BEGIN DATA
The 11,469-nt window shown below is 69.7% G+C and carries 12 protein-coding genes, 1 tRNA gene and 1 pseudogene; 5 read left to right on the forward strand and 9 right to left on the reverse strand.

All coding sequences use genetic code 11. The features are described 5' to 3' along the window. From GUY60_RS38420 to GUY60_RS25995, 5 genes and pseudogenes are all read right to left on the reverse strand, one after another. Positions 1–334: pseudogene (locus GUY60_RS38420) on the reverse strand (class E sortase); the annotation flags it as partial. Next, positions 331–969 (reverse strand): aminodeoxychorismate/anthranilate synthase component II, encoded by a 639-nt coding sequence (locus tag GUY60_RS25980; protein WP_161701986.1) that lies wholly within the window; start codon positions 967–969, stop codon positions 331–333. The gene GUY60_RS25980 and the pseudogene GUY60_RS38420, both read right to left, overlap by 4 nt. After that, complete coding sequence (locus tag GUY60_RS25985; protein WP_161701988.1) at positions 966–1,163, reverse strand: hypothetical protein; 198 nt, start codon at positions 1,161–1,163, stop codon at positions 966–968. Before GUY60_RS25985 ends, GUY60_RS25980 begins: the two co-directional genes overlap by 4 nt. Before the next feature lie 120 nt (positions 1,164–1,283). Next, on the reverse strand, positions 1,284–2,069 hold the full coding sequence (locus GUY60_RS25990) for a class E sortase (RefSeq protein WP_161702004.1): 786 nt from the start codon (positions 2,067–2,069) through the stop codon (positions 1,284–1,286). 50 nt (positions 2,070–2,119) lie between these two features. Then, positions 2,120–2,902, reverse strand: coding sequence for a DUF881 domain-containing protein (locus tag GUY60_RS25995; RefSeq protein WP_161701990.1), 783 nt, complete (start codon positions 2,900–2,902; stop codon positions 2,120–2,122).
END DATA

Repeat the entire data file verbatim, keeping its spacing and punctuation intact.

The 11,469-nt window shown below is 69.7% G+C and carries 12 protein-coding genes, 1 tRNA gene and 1 pseudogene; 5 read left to right on the forward strand and 9 right to left on the reverse strand.

All coding sequences use genetic code 11. The features are described 5' to 3' along the window. From GUY60_RS38420 to GUY60_RS25995, 5 genes and pseudogenes are all read right to left on the reverse strand, one after another. Positions 1–334: pseudogene (locus GUY60_RS38420) on the reverse strand (class E sortase); the annotation flags it as partial. Next, positions 331–969 (reverse strand): aminodeoxychorismate/anthranilate synthase component II, encoded by a 639-nt coding sequence (locus tag GUY60_RS25980; protein WP_161701986.1) that lies wholly within the window; start codon positions 967–969, stop codon positions 331–333. The gene GUY60_RS25980 and the pseudogene GUY60_RS38420, both read right to left, overlap by 4 nt. After that, complete coding sequence (locus tag GUY60_RS25985; protein WP_161701988.1) at positions 966–1,163, reverse strand: hypothetical protein; 198 nt, start codon at positions 1,161–1,163, stop codon at positions 966–968. Before GUY60_RS25985 ends, GUY60_RS25980 begins: the two co-directional genes overlap by 4 nt. Before the next feature lie 120 nt (positions 1,164–1,283). Next, on the reverse strand, positions 1,284–2,069 hold the full coding sequence (locus GUY60_RS25990) for a class E sortase (RefSeq protein WP_161702004.1): 786 nt from the start codon (positions 2,067–2,069) through the stop codon (positions 1,284–1,286). 50 nt (positions 2,070–2,119) lie between these two features. Then, positions 2,120–2,902, reverse strand: coding sequence for a DUF881 domain-containing protein (locus tag GUY60_RS25995; RefSeq protein WP_161701990.1), 783 nt, complete (start codon positions 2,900–2,902; stop codon positions 2,120–2,122).